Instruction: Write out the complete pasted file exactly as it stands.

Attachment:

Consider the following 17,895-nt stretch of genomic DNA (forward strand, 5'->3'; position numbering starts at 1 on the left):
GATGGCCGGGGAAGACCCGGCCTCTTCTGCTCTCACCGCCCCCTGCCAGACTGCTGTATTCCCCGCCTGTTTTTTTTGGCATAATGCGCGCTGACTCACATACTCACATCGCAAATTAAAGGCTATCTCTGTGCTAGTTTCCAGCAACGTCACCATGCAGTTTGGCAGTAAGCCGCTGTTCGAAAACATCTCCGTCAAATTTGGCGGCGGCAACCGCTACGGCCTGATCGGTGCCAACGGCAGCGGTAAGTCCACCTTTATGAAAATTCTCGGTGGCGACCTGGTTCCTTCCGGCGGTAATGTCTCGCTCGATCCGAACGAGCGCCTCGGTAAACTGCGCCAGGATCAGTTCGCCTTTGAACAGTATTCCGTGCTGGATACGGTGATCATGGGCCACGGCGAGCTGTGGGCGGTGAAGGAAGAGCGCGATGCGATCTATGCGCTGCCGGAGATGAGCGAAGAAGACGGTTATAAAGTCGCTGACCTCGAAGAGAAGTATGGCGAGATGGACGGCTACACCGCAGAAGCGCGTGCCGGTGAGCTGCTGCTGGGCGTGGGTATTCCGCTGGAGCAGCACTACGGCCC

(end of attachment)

Consider the following 17,895-nt stretch of genomic DNA (forward strand, 5'->3'; position numbering starts at 1 on the left):
GATGGCCGGGGAAGACCCGGCCTCTTCTGCTCTCACCGCCCCCTGCCAGACTGCTGTATTCCCCGCCTGTTTTTTTTGGCATAATGCGCGCTGACTCACATACTCACATCGCAAATTAAAGGCTATCTCTGTGCTAGTTTCCAGCAACGTCACCATGCAGTTTGGCAGTAAGCCGCTGTTCGAAAACATCTCCGTCAAATTTGGCGGCGGCAACCGCTACGGCCTGATCGGTGCCAACGGCAGCGGTAAGTCCACCTTTATGAAAATTCTCGGTGGCGACCTGGTTCCTTCCGGCGGTAATGTCTCGCTCGATCCGAACGAGCGCCTCGGTAAACTGCGCCAGGATCAGTTCGCCTTTGAACAGTATTCCGTGCTGGATACGGTGATCATGGGCCACGGCGAGCTGTGGGCGGTGAAGGAAGAGCGCGATGCGATCTATGCGCTGCCGGAGATGAGCGAAGAAGACGGTTATAAAGTCGCTGACCTCGAAGAGAAGTATGGCGAGATGGACGGCTACACCGCAGAAGCGCGTGCCGGTGAGCTGCTGCTGGGCGTGGGTATTCCGCTGGAGCAGCACTACGGCCC